Chainsaw Basics for Safe Use
January 2, 2018
In our last series we discussed some initial safety tips for your new device. If you missed it please be sure to check out www.chainprotect.net.
Again, please be sure to rear the proper protection and clothing, be aware of your surroundings as well before starting or running your new chain saw.
Now that you have the basics, lets get to work! before you start the saw, make sure everything is in working order with a quick check of the controls, handles, bar, and chain sharpness and tension. It may seem obvious, but fill both the gas and bar oil reservoirs each time that you use the saw, even if you are only going to cut for a few minutes. It is a good habit to get into to ensure that the saw will never run out of lubricating oil while it’s being used. Saws are designed to run out of a full tank of fuel before running out of a full tank of bar oil. Why? Running out of fuel is no big deal, just fill the tank again and the saw is good to go. But running out of bar oil causes friction and heat enough to seriously damage the saw. Be sure to do all of this whale the saw is powered off.
Fill the saw with fuel and oil while the saw is on the ground, not on the un-grounded tailgate of a truck. And be sure that the saw is not hot when fueling. Of course, don’t smoke while fueling. Chain Protect ensures that your saw is level on the ground for easy maintenance, this is the best accessory on the market today for your new saw. www.chainprotect.com
Fire it up
Believe it or not there are really only two common methods to starting a chain saw: on the ground (our recommended way), or between your legs. Either way, Please please please, make sure the chain brake is engaged, push the handle forward. Once the chain brake is engaged make sure that the choke is on and the switch is in the “on” position. Not all saws are the same, there may be a primer or an ignition pump on your model. Please be sure to check your instruction manual for more info. Vroom! The saw started! Tap the throttle trigger to set the saw to an idle, and it should be purring like a kitten.
Ok, so I am sure you know that common sense applies here on how to handle and use your chainsaw. Here as Chain Protect we want to review them again with you just to be sure you have a good understanding. Maintain good footing, watch for tripping hazards, and keep a good balance by not overreaching with the saw running or getting into some weird body contortion. Keep your left hand firmly around the front handle, including the thumb. (My saw instructor reminded us that we “were operating a saw, not driving a car,” as you tend to rest your thumb on the handle, rather than wrapping it around.)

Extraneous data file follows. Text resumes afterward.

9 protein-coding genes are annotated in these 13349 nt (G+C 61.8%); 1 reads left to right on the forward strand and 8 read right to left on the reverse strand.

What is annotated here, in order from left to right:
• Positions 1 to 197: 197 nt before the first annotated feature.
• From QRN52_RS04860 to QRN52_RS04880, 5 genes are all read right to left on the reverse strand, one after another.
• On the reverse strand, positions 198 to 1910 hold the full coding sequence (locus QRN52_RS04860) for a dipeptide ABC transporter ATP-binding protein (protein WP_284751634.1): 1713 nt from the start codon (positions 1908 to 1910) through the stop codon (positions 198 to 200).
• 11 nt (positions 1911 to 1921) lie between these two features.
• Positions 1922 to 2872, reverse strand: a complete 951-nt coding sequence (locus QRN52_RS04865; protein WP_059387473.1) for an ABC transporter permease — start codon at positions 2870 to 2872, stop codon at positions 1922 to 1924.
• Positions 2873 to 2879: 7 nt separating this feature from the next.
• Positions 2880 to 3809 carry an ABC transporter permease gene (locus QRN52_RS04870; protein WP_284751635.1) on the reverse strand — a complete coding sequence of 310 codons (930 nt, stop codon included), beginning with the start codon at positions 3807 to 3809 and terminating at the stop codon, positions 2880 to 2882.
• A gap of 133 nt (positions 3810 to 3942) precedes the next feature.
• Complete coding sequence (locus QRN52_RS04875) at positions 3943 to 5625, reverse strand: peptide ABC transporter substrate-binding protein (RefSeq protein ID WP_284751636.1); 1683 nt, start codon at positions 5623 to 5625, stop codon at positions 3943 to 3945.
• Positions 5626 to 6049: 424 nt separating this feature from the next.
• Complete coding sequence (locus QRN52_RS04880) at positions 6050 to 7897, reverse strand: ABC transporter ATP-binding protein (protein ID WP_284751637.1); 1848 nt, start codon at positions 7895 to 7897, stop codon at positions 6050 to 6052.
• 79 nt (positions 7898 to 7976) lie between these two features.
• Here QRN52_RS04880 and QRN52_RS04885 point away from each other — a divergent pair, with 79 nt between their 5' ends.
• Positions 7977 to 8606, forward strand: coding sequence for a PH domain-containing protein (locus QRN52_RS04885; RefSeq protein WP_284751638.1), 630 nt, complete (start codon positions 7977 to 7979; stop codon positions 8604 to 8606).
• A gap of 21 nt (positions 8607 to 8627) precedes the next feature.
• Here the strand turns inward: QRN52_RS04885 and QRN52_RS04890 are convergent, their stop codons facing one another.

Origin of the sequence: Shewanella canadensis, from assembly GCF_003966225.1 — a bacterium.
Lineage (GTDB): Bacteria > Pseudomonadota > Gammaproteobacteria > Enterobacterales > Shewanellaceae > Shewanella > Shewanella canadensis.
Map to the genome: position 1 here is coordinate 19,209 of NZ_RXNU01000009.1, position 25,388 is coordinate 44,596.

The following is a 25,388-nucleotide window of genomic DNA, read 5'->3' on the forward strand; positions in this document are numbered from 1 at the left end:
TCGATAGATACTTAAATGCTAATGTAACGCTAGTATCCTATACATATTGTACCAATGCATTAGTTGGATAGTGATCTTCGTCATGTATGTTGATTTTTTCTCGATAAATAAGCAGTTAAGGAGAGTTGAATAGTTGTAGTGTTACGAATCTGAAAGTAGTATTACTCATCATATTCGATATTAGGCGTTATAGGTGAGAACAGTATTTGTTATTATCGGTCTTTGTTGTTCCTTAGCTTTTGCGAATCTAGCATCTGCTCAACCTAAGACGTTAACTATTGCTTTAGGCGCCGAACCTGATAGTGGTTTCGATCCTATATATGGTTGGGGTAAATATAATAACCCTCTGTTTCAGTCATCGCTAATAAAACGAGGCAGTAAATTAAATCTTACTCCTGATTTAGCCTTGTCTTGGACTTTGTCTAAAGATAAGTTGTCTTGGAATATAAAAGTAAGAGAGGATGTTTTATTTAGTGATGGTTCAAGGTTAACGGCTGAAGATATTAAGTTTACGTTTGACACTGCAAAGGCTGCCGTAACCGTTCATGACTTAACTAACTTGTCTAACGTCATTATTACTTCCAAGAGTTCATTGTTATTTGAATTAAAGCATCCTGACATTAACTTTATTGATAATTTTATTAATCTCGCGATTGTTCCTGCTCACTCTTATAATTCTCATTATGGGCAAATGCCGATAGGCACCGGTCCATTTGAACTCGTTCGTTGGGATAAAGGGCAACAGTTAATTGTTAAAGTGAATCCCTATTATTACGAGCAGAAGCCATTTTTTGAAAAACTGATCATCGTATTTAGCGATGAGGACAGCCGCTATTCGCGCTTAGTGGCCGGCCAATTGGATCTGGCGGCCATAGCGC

Some things feel like they are out of control
Kickback and pinching are two of the largest issues when cutting. If you dimly remember physics class, you may recall that for every action there is an equal and opposite reaction. Saw kickback is a demonstration of that principle (Or is it a law? Theory? Hypothesis? I forget.), and occurs when the top corner of the bar tip hits some unforgiving object or is pinched. When that happens, the energy of the saw forces the bar up and towards the operator with terrific speed and power — faster than the user can react. The first line of defense against kickback is never to engage the saw with the upper corner of the bar — be aware of the position of the tip at all times. Otherwise, practice good operating techniques: a firm, two-handed grip on the saw; a balanced stance; a sharp, tensioned chain; and being alert to situations when the bar may be pinched by the wood that is being cut through.
“Pinching the bar” is a good segue into the directional pressures present in the limb, log, or standing tree that dictate how the saw operator will approach the cut. These pressures — tension or compression — are present to varying degrees in every limb, log, or tree. Tension is when the force present causes the wood fibers to be stretched apart, and the kerf — the groove in the wood made by the saw — will tend to widen as the cut deepens. Compression is the opposite: the pressure on the log or tree is pushing the fibers together which, in turn, will cause the kerf to narrow as the cut deepens, and if the operator is not alert, pinch the bar and violently stop the chain’s spinning. The best advice that I can give is to take a moment before cutting to size up the situation. Think, “This log is suspended between two high points of ground; where is the bind, and where should I cut?” Or, “This limb is really bent by the adjacent tree and under great tension. If I cut it, will it spring back towards me?” Often an operator can detect a slight opening or closing of the kerf as the cut deepens. The kerf opening means full speed ahead, a kerf beginning to close means pull the saw out and cut from the other side, if possible. Chain Whip is another safety risk, imagine while you are cutting the chain breaking in half. Yes, this is possible for a link to break or the chain to slip off track is very common, and it happens all the time. The lash of a sharp chain on your arm or leg is no joke and you can easily end up in a hospital. There is a solution! A properly attached accessory like Chain Protect can help to reduce chain whip from happening. As a Chain protect has the ability to catch the chain and prevent it from snapping back at you. Be sure to get your Chain Protect today. www.chainprotect.com
Thank you for taking the time to learn about your new tool, you are more prepared now that when you opened the box for sure. At Chain Protect we value our customers and want to ensure that everyone is safe and prepared. There is no other tool or accessory on the market today that will provide chain saw safety the way that we will. Be sure to get one today for anyone that you know that operates a chainsaw,
Your Chain Protect Team